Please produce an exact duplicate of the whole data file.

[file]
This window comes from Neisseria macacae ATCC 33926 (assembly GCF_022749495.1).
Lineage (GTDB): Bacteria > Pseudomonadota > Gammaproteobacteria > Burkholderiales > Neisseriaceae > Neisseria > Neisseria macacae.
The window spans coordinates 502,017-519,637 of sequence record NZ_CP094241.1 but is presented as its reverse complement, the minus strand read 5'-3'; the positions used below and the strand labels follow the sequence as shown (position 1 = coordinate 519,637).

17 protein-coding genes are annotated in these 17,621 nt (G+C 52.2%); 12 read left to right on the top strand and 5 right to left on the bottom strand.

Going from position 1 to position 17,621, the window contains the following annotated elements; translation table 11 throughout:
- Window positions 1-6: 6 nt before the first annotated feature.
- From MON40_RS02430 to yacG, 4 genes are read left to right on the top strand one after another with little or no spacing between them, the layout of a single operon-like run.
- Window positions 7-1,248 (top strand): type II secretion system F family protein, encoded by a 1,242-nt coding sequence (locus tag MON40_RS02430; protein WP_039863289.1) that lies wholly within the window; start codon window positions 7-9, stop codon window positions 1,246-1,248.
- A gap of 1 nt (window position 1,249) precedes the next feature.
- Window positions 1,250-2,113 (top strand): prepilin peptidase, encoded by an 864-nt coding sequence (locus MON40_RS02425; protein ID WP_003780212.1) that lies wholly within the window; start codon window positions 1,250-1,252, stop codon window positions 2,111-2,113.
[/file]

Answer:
This window comes from Neisseria macacae ATCC 33926 (assembly GCF_022749495.1).
Lineage (GTDB): Bacteria > Pseudomonadota > Gammaproteobacteria > Burkholderiales > Neisseriaceae > Neisseria > Neisseria macacae.
The window spans coordinates 502,017-519,637 of sequence record NZ_CP094241.1 but is presented as its reverse complement, the minus strand read 5'-3'; the positions used below and the strand labels follow the sequence as shown (position 1 = coordinate 519,637).

17 protein-coding genes are annotated in these 17,621 nt (G+C 52.2%); 12 read left to right on the top strand and 5 right to left on the bottom strand.

Going from position 1 to position 17,621, the window contains the following annotated elements; translation table 11 throughout:
- Window positions 1-6: 6 nt before the first annotated feature.
- From MON40_RS02430 to yacG, 4 genes are read left to right on the top strand one after another with little or no spacing between them, the layout of a single operon-like run.
- Window positions 7-1,248 (top strand): type II secretion system F family protein, encoded by a 1,242-nt coding sequence (locus tag MON40_RS02430; protein WP_039863289.1) that lies wholly within the window; start codon window positions 7-9, stop codon window positions 1,246-1,248.
- A gap of 1 nt (window position 1,249) precedes the next feature.
- Window positions 1,250-2,113 (top strand): prepilin peptidase, encoded by an 864-nt coding sequence (locus MON40_RS02425; protein ID WP_003780212.1) that lies wholly within the window; start codon window positions 1,250-1,252, stop codon window positions 2,111-2,113.